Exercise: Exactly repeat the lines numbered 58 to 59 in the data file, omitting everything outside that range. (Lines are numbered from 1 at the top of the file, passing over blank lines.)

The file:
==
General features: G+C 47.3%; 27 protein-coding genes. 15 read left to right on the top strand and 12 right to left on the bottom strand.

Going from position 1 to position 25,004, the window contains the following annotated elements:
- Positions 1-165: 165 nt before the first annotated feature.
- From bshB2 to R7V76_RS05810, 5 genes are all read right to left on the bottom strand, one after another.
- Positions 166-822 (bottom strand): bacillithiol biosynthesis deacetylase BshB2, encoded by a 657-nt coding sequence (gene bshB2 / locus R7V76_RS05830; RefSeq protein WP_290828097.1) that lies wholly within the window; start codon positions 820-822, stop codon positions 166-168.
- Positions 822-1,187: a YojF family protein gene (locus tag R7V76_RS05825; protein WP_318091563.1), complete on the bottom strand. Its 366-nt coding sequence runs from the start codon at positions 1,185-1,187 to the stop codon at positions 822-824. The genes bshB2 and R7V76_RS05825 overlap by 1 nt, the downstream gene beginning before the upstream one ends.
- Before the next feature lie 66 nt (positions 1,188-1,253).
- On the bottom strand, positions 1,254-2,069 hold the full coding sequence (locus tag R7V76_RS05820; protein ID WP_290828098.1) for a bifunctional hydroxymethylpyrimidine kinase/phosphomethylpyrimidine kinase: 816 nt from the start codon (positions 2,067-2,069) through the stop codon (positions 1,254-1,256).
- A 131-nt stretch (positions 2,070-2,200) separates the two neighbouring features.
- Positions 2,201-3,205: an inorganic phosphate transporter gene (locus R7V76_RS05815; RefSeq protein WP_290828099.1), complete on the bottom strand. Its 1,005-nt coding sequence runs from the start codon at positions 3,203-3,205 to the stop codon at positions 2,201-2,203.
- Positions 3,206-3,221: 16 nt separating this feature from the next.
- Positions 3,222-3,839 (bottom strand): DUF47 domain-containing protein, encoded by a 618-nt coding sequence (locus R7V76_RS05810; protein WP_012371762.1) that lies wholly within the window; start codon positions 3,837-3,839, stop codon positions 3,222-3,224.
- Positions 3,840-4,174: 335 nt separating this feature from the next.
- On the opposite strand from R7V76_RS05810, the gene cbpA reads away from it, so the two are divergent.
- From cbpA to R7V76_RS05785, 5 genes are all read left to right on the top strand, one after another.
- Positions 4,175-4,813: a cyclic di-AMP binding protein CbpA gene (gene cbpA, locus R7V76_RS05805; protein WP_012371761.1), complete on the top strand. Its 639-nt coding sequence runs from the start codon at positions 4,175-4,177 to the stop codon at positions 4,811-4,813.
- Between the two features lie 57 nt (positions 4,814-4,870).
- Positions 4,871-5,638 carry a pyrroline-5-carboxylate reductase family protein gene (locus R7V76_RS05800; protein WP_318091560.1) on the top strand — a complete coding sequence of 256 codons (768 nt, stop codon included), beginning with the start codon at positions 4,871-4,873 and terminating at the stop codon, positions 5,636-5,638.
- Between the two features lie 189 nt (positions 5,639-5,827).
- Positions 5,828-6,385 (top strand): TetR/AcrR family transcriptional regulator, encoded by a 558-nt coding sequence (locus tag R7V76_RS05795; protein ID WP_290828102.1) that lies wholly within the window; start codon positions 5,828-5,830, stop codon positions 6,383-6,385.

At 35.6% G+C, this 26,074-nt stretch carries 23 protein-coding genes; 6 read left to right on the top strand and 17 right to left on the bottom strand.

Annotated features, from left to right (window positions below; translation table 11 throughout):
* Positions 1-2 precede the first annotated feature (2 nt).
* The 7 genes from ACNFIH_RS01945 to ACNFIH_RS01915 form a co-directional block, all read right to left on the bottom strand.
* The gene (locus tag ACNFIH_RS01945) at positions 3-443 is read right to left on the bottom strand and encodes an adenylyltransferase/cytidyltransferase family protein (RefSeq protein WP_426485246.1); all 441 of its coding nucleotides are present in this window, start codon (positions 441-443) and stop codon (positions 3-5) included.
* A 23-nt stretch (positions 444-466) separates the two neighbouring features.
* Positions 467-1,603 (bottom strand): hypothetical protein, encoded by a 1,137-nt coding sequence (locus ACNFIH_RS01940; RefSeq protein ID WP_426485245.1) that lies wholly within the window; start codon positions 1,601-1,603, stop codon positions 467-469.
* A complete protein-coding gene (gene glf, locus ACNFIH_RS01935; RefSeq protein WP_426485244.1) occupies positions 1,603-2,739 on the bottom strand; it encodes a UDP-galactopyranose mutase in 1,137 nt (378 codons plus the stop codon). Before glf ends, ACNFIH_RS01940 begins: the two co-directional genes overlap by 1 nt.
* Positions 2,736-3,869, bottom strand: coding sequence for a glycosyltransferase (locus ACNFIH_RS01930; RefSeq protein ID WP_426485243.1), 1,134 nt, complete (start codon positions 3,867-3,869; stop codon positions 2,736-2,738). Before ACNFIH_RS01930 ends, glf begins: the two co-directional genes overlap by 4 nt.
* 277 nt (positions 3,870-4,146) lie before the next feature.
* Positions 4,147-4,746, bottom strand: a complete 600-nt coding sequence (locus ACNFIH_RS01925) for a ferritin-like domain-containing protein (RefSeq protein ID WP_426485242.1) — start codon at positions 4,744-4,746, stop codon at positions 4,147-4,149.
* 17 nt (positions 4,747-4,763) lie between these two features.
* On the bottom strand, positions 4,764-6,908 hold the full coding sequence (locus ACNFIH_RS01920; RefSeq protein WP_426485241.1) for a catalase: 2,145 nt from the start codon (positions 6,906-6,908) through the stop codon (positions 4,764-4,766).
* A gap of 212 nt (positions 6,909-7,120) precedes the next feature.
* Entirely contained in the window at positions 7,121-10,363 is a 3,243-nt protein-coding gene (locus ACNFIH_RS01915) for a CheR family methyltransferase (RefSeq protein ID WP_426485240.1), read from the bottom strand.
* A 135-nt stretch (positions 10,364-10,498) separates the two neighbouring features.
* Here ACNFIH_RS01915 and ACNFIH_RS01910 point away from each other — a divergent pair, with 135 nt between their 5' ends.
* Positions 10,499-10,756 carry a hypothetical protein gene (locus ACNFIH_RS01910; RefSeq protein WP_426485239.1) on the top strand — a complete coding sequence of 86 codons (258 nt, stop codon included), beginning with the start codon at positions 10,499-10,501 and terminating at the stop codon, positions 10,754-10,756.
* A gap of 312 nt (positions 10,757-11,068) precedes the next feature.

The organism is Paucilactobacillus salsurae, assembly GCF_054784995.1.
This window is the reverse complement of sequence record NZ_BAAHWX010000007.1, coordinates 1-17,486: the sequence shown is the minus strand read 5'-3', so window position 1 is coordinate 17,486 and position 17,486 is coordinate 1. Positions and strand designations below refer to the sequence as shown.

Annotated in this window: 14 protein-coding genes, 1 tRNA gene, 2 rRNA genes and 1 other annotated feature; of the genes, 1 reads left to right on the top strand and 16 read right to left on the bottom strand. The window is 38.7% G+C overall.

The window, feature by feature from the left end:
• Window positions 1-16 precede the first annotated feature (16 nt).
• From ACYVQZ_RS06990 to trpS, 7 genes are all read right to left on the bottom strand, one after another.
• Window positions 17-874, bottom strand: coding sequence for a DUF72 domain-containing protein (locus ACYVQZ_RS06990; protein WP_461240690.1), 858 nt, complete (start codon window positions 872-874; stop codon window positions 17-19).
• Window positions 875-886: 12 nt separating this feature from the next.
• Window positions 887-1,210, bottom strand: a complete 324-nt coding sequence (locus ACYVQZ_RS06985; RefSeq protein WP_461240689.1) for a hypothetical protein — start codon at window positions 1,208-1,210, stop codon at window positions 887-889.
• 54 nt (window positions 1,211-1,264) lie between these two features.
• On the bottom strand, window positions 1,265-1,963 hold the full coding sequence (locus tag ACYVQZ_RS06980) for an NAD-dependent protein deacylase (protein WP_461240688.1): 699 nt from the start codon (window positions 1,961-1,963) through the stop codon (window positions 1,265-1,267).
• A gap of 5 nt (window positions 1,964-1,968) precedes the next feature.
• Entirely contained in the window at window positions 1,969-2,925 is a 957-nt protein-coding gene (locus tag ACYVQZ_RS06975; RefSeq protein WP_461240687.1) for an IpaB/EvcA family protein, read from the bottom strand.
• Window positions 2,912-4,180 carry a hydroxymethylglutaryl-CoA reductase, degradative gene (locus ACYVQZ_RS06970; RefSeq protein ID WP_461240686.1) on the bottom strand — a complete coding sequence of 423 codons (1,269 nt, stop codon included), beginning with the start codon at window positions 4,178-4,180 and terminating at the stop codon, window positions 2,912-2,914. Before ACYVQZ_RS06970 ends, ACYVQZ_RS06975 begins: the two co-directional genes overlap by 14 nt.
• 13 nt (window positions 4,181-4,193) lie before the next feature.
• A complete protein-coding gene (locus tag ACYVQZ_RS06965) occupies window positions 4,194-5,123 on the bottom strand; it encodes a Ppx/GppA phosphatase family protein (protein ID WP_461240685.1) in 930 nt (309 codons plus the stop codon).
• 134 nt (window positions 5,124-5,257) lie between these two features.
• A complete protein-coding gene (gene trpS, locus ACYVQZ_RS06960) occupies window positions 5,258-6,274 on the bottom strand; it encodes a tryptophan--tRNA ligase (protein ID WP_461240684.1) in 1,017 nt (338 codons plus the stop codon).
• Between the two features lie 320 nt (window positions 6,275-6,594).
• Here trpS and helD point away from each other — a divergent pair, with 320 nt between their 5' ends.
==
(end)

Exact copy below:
• Between the two features lie 320 nt (window positions 6,275-6,594).
• Here trpS and helD point away from each other — a divergent pair, with 320 nt between their 5' ends.